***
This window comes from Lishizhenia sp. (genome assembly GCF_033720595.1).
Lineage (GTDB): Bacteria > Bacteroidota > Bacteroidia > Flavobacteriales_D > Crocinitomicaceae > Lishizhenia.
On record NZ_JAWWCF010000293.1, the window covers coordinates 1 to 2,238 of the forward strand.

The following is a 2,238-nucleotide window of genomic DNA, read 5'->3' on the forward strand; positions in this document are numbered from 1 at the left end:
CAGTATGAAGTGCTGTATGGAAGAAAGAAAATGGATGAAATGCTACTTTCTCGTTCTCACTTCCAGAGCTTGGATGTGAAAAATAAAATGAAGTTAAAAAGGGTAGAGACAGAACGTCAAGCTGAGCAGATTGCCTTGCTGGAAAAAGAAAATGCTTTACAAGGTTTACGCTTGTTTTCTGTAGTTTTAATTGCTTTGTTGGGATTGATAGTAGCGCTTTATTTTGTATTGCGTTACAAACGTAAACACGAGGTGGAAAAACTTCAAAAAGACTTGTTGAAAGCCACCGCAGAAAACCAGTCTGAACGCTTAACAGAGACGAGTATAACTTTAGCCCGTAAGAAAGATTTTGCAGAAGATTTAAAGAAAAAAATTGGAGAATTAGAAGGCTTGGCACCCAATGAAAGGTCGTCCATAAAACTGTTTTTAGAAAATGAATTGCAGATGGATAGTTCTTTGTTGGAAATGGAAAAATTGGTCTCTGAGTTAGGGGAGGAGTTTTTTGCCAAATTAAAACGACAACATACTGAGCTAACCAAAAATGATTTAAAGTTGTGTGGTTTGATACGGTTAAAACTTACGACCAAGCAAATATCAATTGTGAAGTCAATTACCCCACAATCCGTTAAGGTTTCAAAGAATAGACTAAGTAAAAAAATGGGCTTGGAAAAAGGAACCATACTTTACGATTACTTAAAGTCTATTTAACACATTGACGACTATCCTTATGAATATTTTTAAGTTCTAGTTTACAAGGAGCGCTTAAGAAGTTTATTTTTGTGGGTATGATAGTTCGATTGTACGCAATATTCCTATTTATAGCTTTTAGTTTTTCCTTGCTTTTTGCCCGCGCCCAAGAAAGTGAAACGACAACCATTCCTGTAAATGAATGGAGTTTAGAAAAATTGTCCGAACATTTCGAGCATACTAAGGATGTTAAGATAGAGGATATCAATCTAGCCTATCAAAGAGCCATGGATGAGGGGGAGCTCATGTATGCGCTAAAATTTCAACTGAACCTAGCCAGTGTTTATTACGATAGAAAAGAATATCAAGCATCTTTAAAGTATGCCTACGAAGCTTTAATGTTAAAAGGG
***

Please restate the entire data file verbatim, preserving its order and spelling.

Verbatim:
This window comes from Lishizhenia sp. (genome assembly GCF_033720595.1).
Lineage (GTDB): Bacteria > Bacteroidota > Bacteroidia > Flavobacteriales_D > Crocinitomicaceae > Lishizhenia.
On record NZ_JAWWCF010000293.1, the window covers coordinates 1 to 2,238 of the forward strand.

The following is a 2,238-nucleotide window of genomic DNA, read 5'->3' on the forward strand; positions in this document are numbered from 1 at the left end:
CAGTATGAAGTGCTGTATGGAAGAAAGAAAATGGATGAAATGCTACTTTCTCGTTCTCACTTCCAGAGCTTGGATGTGAAAAATAAAATGAAGTTAAAAAGGGTAGAGACAGAACGTCAAGCTGAGCAGATTGCCTTGCTGGAAAAAGAAAATGCTTTACAAGGTTTACGCTTGTTTTCTGTAGTTTTAATTGCTTTGTTGGGATTGATAGTAGCGCTTTATTTTGTATTGCGTTACAAACGTAAACACGAGGTGGAAAAACTTCAAAAAGACTTGTTGAAAGCCACCGCAGAAAACCAGTCTGAACGCTTAACAGAGACGAGTATAACTTTAGCCCGTAAGAAAGATTTTGCAGAAGATTTAAAGAAAAAAATTGGAGAATTAGAAGGCTTGGCACCCAATGAAAGGTCGTCCATAAAACTGTTTTTAGAAAATGAATTGCAGATGGATAGTTCTTTGTTGGAAATGGAAAAATTGGTCTCTGAGTTAGGGGAGGAGTTTTTTGCCAAATTAAAACGACAACATACTGAGCTAACCAAAAATGATTTAAAGTTGTGTGGTTTGATACGGTTAAAACTTACGACCAAGCAAATATCAATTGTGAAGTCAATTACCCCACAATCCGTTAAGGTTTCAAAGAATAGACTAAGTAAAAAAATGGGCTTGGAAAAAGGAACCATACTTTACGATTACTTAAAGTCTATTTAACACATTGACGACTATCCTTATGAATATTTTTAAGTTCTAGTTTACAAGGAGCGCTTAAGAAGTTTATTTTTGTGGGTATGATAGTTCGATTGTACGCAATATTCCTATTTATAGCTTTTAGTTTTTCCTTGCTTTTTGCCCGCGCCCAAGAAAGTGAAACGACAACCATTCCTGTAAATGAATGGAGTTTAGAAAAATTGTCCGAACATTTCGAGCATACTAAGGATGTTAAGATAGAGGATATCAATCTAGCCTATCAAAGAGCCATGGATGAGGGGGAGCTCATGTATGCGCTAAAATTTCAACTGAACCTAGCCAGTGTTTATTACGATAGAAAAGAATATCAAGCATCTTTAAAGTATGCCTACGAAGCTTTAATGTTAAAAGGG